United States District Court, D. Montana, Billings Division
ORDER DENYING § 2255 MOTION AND DENYING
CERTIFICATE OF APPEALABILITY
P. Watters, United States District Court.
case comes before the Court on Defendant/Movant William
Krisstofer Wolfs motion to vacate, set aside, or correct his
sentence, pursuant to 28 U.S.C. § 2255. Wolf is a
federal prisoner proceeding pro se.
the United States is required to respond, the Court must
determine whether "the motion and the files and records
of the case conclusively show that the prisoner is entitled
to no relief." 28 U.S.C. § 2255(b); see also Rule
4(b), Rules Governing Section 2255 Proceedings for the United
States District Courts. A petitioner "who is able to
state facts showing a real possibility of constitutional
error should survive Rule 4 review." Calderon v.
United States Dist Court, 98 F.3d 1102, 1109 (9th Cir.
1996) (“Nicolas") (Schroeder, C.J., concurring)
(referring to Rules Governing § 2254 Cases). But the
Court should "eliminate the burden that would be placed
on the respondent by ordering an unnecessary answer."
Advisory Committee Note (1976), Rule 4, Rules Governing
§ 2254 Cases, cited in Advisory Committee Note (1976),
Rule 4, Rules Governing § 2255 Proceedings.
April 17, 2015, a grand jury indicted Wolf on one count of
possessing a machine gun, a violation of 18 U.S.C. §
922(o) (Count 1), and one count of possessing an unregistered
firearm, a violation of 26 U.S.C. §§ 5841, 5845(a),
5861(d), and 5871 (Count 2). Both counts were based on the
same weapon, an Izhmash Model Saiga-12 12-gauge shotgun
modified to fire automatically and "sawed off, "
that is, having a barrel length under 18 inches. See
Indictment (Doc. 7) at 2. Assistant Federal Defender Mark
Werner was appointed to represent Wolf. See Order (Doc. 4).
commenced on November 2, 2015. See Minutes (Doc. 53). The
jury found Wolf guilty on both counts. See Verdict (Doc. 58).
presentence report was prepared. At sentencing, an upward
adjustment for obstruction of justice was rejected, but the
Court adopted the remainder of the report without change.
Based on a total offense level of 22 and a criminal history
category of I, Wolfs advisory guideline range was 41 to 51
months. To fulfill the sentencing objectives of 18 U.S.C.
§ 3553(a), the Court varied upward to a sentence of 72
months in prison, to be followed by a three-year term of
supervised release. See Minutes (Doc. 84); Judgment (Doc. 85)
appealed. He challenged the denial of his pretrial motion in
limine as untimely and, based on the First Amendment and
Federal Rule of Evidence 403, denial of his motion to exclude
statements he made in a webcast that were admitted to show
his state of mind and to negate his defense of entrapment. He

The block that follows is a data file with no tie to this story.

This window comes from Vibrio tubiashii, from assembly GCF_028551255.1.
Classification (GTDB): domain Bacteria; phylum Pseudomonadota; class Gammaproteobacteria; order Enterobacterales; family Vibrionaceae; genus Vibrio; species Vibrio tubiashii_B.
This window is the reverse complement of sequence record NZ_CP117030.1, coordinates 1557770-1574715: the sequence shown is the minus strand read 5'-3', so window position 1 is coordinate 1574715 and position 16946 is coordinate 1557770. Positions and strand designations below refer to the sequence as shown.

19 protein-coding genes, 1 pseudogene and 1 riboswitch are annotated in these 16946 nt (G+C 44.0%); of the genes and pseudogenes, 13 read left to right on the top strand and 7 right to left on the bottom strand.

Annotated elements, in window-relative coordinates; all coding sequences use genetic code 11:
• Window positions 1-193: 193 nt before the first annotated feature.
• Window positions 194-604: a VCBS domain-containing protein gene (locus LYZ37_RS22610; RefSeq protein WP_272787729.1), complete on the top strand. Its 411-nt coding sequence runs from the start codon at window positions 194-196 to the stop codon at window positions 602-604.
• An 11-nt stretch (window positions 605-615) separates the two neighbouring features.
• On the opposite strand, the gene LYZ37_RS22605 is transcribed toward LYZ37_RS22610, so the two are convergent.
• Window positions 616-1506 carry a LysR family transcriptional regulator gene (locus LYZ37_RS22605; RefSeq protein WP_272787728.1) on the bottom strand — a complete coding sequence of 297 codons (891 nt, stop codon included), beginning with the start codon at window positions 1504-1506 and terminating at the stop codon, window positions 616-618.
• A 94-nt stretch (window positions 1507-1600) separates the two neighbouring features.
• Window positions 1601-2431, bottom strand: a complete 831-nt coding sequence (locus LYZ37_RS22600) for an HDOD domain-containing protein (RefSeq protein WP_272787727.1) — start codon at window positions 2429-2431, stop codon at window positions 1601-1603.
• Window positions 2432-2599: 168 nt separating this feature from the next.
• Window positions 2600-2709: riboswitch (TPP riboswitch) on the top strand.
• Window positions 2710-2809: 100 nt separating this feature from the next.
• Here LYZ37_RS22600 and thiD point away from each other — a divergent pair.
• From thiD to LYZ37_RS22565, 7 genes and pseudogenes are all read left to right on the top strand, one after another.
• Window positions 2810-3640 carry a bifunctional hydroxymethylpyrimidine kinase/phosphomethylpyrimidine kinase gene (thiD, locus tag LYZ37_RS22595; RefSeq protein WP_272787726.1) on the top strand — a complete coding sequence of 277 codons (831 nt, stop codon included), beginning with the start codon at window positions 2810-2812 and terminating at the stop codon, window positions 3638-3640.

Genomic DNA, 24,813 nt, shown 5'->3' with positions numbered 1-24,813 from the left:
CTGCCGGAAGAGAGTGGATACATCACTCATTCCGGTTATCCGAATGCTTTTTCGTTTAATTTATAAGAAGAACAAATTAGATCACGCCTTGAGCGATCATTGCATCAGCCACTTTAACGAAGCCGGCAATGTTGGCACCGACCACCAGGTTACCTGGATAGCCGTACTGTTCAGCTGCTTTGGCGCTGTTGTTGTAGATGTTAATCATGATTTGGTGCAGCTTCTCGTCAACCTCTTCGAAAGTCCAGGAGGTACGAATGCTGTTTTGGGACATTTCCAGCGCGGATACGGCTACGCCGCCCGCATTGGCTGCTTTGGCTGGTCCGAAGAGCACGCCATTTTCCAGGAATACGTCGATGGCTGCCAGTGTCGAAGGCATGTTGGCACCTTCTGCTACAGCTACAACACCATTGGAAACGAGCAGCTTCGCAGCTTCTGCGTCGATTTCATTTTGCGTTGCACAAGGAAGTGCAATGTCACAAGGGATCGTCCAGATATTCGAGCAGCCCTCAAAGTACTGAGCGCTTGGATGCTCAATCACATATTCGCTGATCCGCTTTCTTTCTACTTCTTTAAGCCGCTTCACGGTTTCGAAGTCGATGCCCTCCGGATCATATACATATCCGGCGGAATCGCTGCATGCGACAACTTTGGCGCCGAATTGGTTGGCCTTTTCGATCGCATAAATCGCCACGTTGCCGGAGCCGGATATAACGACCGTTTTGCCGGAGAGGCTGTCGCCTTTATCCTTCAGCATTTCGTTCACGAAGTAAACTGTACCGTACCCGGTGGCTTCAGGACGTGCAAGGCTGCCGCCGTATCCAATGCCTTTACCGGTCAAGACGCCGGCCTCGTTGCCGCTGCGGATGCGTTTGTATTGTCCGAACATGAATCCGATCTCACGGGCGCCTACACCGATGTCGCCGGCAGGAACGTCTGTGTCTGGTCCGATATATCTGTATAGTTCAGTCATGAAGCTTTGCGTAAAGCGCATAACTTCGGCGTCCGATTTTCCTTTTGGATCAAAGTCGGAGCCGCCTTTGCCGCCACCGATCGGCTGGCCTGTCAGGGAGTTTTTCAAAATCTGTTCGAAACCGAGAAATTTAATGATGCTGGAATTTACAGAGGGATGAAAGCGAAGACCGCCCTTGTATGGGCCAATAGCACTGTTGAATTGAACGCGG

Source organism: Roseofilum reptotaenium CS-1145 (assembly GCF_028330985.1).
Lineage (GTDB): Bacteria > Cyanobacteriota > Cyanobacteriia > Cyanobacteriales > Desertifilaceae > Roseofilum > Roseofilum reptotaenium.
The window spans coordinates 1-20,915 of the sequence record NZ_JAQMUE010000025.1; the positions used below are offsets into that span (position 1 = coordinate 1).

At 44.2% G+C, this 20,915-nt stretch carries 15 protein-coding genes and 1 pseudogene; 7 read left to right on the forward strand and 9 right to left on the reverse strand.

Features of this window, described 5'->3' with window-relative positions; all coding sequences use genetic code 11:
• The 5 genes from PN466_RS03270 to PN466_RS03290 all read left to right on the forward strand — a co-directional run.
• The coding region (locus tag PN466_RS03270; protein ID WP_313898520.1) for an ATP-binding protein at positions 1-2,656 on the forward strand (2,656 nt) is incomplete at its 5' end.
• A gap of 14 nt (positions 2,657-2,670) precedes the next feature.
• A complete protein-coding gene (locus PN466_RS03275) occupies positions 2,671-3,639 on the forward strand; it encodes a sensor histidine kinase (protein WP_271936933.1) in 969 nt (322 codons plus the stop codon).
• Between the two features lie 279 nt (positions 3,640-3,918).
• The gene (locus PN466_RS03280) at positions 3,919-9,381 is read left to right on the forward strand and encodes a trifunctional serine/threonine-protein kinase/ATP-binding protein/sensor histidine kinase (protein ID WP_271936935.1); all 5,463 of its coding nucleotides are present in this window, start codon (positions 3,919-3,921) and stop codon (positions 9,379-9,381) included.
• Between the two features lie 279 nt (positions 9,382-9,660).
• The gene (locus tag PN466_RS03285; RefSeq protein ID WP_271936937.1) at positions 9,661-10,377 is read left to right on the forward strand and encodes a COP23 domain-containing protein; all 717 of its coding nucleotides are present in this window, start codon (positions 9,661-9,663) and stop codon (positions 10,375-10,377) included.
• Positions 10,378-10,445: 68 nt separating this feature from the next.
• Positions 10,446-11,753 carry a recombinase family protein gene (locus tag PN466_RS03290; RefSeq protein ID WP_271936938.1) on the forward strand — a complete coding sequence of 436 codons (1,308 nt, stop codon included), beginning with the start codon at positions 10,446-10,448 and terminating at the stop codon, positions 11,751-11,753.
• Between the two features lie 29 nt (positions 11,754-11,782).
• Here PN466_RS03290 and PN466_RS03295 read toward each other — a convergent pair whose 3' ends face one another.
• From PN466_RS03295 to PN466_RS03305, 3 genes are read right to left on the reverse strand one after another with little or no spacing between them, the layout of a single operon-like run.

also challenged the sufficiency of the evidence negating
entrapment and the reasonableness of his sentence. On May 24,
2017, Wolfs arguments were rejected and his conviction and
sentence were affirmed. See Mem. (Doc. 101) at 2-4,
United States v. Wolf, No. 16-30065 (9th Cir. May
filed a petition for writ of certiorari. The United States
Supreme Court denied the petition on October 2, 2017. See
Clerk Letter (Doc. 104) at 1.
conviction became final on October 2, 2017. See Gonzalez
v. Thaler, 565 U.S. 134, 150 (2012). He timely filed his
§ 2255 motion on January 2, 2018. See 28 U.S.C. §
Claims and Analysis
claims that counsel was ineffective in various respects.
These claims are governed by Strickland v.
Washington, 466 U.S. 668 (1984). At this stage of the
proceedings, Wolf must allege facts sufficient to support an
inference (1) that counsel's performance fell outside the
wide range of reasonable professional assistance,
Id. at 687-88, and (2) that there is a reasonable
probability that, but for counsel's unprofessional
performance, the result of the proceeding would have been
different, Id. at 694.
claims that counsel should have moved to suppress recordings
of statements Wolf made in webcasts "that had nothing to
do with a purchase of a shotgun." Mot. § 2255 (Doc.
105) at 5; Mem. (Doc. 106) at 3.
prove the crimes alleged, the United States had to prove,
among other things, that Wolf "knew" the firearm
"was a machine gun" or "a shot gun with a
barrel of less than 18 inches in length." Jury Instr.
Nos. 40, 43 (Doc. 59 at 44, 47). Wolf also presented a
defense of entrapment, so the United States had to prove,
beyond reasonable doubt, see Jacobson v. United
States,503 U.S. 540, 549 (1992), either that Wolf was
predisposed to commit the crime, or that government agents
did not induce Wolf to commit the crime, see, e.g.,
United States v. Gurolla,333 F.3d 944, 956 (9th
Cir. 2003); ...